During the ‘80s, it seemed like you had to have a gimmick or make a unique fashion statement in order to attract the attention of Pop Music fans. Videos and TV performances were just as important as radio play and no matter how great your song was, if you didn’t stand out in a sea of Pop wannabes, you were very rarely noticed. However, once you grabbed everyone’s attention, you had to have the songs and talent to keep their attention. Pop quartet King may have had a short shelf life but they actually had more than enough talent to keep it going had they been given the chance to. With Paul King’s soulful voice, colorful outfits and fancy Doc Martens footwear, King (the band) released a pair of albums in a chart career that lasted merely two years, but their talents ensured that they are still remembered today. Not quite Synthpop, Rock or Soul, King combined a few different genres and ended up sounding like… King!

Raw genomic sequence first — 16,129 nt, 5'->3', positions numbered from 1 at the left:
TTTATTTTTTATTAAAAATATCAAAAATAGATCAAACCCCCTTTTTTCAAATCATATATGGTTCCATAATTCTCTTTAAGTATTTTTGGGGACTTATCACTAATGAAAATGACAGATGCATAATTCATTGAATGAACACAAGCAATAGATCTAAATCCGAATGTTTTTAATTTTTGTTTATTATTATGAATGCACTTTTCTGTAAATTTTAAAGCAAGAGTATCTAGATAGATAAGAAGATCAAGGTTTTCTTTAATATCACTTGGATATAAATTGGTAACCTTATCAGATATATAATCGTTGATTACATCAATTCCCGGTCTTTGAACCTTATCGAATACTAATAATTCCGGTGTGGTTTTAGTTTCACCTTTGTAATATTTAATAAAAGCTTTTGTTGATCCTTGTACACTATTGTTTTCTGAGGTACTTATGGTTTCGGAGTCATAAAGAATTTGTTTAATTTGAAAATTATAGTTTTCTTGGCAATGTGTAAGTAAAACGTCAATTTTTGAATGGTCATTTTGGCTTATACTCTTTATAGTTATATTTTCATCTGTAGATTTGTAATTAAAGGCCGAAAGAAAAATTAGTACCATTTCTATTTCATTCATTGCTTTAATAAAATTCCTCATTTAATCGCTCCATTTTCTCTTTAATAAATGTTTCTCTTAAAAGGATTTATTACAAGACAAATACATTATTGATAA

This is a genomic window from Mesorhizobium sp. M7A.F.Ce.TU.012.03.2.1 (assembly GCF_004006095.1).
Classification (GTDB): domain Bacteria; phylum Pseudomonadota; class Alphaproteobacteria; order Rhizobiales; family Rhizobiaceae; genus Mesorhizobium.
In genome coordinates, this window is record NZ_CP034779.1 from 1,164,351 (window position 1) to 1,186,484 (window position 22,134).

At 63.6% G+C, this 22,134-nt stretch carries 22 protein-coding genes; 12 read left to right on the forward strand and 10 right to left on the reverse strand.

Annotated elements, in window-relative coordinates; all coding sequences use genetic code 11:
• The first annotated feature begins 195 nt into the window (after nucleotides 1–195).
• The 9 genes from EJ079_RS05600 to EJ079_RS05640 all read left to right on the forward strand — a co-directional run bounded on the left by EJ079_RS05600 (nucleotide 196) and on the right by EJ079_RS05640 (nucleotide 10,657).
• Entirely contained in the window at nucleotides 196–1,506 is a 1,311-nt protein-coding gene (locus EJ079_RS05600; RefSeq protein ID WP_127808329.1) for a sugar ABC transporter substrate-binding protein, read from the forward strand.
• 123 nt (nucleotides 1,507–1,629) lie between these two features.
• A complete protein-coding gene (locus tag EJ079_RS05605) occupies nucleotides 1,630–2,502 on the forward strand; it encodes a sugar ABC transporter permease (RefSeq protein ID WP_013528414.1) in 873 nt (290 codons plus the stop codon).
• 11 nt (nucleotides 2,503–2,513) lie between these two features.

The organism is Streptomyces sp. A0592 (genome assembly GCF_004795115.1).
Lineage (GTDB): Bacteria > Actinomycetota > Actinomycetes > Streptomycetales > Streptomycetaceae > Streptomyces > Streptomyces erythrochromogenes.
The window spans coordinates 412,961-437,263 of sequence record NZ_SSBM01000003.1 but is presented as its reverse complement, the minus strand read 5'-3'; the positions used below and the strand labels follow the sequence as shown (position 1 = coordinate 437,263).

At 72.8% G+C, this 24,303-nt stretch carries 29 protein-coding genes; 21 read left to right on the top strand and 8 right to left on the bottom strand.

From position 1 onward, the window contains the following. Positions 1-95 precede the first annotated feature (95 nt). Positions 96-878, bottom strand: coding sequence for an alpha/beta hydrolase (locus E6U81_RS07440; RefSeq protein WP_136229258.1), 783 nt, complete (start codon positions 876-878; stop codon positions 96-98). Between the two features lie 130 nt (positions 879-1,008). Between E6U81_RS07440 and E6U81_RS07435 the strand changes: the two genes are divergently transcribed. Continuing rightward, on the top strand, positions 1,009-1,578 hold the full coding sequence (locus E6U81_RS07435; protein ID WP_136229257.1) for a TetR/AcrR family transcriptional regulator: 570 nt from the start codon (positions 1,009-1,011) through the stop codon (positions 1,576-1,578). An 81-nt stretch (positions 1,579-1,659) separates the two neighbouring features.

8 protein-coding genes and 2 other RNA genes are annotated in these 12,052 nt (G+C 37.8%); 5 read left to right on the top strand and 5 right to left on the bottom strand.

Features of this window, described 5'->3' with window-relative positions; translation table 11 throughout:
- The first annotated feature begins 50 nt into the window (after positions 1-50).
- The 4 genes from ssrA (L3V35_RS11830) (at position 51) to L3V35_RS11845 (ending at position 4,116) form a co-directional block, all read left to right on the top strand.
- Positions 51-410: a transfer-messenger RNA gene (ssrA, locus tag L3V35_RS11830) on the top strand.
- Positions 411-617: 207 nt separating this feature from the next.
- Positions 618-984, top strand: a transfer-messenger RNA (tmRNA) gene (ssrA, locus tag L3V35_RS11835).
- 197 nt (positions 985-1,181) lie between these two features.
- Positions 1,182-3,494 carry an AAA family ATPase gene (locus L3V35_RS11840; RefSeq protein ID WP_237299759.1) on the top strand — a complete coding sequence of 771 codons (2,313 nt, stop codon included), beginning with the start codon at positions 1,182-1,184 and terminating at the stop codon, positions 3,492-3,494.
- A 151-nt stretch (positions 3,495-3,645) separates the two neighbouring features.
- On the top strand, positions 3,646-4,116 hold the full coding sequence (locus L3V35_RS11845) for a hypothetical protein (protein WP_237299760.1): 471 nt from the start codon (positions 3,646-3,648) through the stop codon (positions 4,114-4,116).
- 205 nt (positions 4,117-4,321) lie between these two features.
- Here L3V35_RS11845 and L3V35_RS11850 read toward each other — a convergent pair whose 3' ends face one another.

Somebody once told me that I should stop writing about Punk Rock. He said that I don’t ‘understand’ Punk and I should stick to writing about New Wave and other genres of music.
I beg to differ.
While I may not know enough about the politics that inspired the lyrics of various bands I listen to, I certainly understand my connection to the energy, the songwriting and the performances. In the late ‘70s and early ‘80s, I devoured as much British and American Punk as I could. While The Clash, The Jam, 999, Buzzcocks, The Stranglers, The Undertones, Sex Pistols and others had songs that were instantly melodic and catchy, there were certain bands that took a few extra spins to connect with. Angelic Upstarts were one of those bands.
Looney tunes, indeed!